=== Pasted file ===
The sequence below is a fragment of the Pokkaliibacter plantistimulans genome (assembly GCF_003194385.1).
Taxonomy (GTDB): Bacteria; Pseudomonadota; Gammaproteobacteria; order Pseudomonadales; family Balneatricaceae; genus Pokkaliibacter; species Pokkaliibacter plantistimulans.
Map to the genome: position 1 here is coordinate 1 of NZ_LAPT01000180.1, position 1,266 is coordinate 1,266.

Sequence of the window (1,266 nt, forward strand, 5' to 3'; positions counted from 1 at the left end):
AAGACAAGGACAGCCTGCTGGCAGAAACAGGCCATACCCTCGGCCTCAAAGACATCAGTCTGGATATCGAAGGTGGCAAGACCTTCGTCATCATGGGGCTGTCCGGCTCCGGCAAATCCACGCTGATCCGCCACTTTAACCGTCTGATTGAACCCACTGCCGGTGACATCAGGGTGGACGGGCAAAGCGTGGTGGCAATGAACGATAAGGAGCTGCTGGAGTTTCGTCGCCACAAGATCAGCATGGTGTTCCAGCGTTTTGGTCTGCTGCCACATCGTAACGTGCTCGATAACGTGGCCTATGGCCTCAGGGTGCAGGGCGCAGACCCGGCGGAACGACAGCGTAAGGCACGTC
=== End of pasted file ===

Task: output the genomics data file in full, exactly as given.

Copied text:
The sequence below is a fragment of the Pokkaliibacter plantistimulans genome (assembly GCF_003194385.1).
Taxonomy (GTDB): Bacteria; Pseudomonadota; Gammaproteobacteria; order Pseudomonadales; family Balneatricaceae; genus Pokkaliibacter; species Pokkaliibacter plantistimulans.
Map to the genome: position 1 here is coordinate 1 of NZ_LAPT01000180.1, position 1,266 is coordinate 1,266.

Sequence of the window (1,266 nt, forward strand, 5' to 3'; positions counted from 1 at the left end):
AAGACAAGGACAGCCTGCTGGCAGAAACAGGCCATACCCTCGGCCTCAAAGACATCAGTCTGGATATCGAAGGTGGCAAGACCTTCGTCATCATGGGGCTGTCCGGCTCCGGCAAATCCACGCTGATCCGCCACTTTAACCGTCTGATTGAACCCACTGCCGGTGACATCAGGGTGGACGGGCAAAGCGTGGTGGCAATGAACGATAAGGAGCTGCTGGAGTTTCGTCGCCACAAGATCAGCATGGTGTTCCAGCGTTTTGGTCTGCTGCCACATCGTAACGTGCTCGATAACGTGGCCTATGGCCTCAGGGTGCAGGGCGCAGACCCGGCGGAACGACAGCGTAAGGCACGTC